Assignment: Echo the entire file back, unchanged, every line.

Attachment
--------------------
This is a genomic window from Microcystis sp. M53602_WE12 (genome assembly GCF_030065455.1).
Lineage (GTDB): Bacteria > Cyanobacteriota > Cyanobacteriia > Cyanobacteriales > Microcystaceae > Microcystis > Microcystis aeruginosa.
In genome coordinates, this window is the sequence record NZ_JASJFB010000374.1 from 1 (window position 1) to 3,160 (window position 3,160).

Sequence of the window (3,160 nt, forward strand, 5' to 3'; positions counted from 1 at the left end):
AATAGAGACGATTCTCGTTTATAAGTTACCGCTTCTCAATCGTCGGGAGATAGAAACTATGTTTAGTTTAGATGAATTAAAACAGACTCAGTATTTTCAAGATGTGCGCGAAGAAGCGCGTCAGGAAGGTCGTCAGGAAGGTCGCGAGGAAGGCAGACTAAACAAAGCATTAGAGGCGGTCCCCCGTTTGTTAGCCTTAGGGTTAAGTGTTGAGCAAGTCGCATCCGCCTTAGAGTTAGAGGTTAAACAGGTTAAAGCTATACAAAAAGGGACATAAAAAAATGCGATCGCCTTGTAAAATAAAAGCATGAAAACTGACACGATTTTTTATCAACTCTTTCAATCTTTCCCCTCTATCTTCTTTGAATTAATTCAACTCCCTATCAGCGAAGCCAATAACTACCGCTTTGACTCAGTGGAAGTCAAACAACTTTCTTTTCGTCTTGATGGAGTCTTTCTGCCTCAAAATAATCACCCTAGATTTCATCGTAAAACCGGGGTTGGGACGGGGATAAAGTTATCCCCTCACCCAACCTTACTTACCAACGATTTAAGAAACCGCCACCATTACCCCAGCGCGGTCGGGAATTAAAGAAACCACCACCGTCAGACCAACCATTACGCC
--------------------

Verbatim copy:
This is a genomic window from Microcystis sp. M53602_WE12 (genome assembly GCF_030065455.1).
Lineage (GTDB): Bacteria > Cyanobacteriota > Cyanobacteriia > Cyanobacteriales > Microcystaceae > Microcystis > Microcystis aeruginosa.
In genome coordinates, this window is the sequence record NZ_JASJFB010000374.1 from 1 (window position 1) to 3,160 (window position 3,160).

Sequence of the window (3,160 nt, forward strand, 5' to 3'; positions counted from 1 at the left end):
AATAGAGACGATTCTCGTTTATAAGTTACCGCTTCTCAATCGTCGGGAGATAGAAACTATGTTTAGTTTAGATGAATTAAAACAGACTCAGTATTTTCAAGATGTGCGCGAAGAAGCGCGTCAGGAAGGTCGTCAGGAAGGTCGCGAGGAAGGCAGACTAAACAAAGCATTAGAGGCGGTCCCCCGTTTGTTAGCCTTAGGGTTAAGTGTTGAGCAAGTCGCATCCGCCTTAGAGTTAGAGGTTAAACAGGTTAAAGCTATACAAAAAGGGACATAAAAAAATGCGATCGCCTTGTAAAATAAAAGCATGAAAACTGACACGATTTTTTATCAACTCTTTCAATCTTTCCCCTCTATCTTCTTTGAATTAATTCAACTCCCTATCAGCGAAGCCAATAACTACCGCTTTGACTCAGTGGAAGTCAAACAACTTTCTTTTCGTCTTGATGGAGTCTTTCTGCCTCAAAATAATCACCCTAGATTTCATCGTAAAACCGGGGTTGGGACGGGGATAAAGTTATCCCCTCACCCAACCTTACTTACCAACGATTTAAGAAACCGCCACCATTACCCCAGCGCGGTCGGGAATTAAAGAAACCACCACCGTCAGACCAACCATTACGCC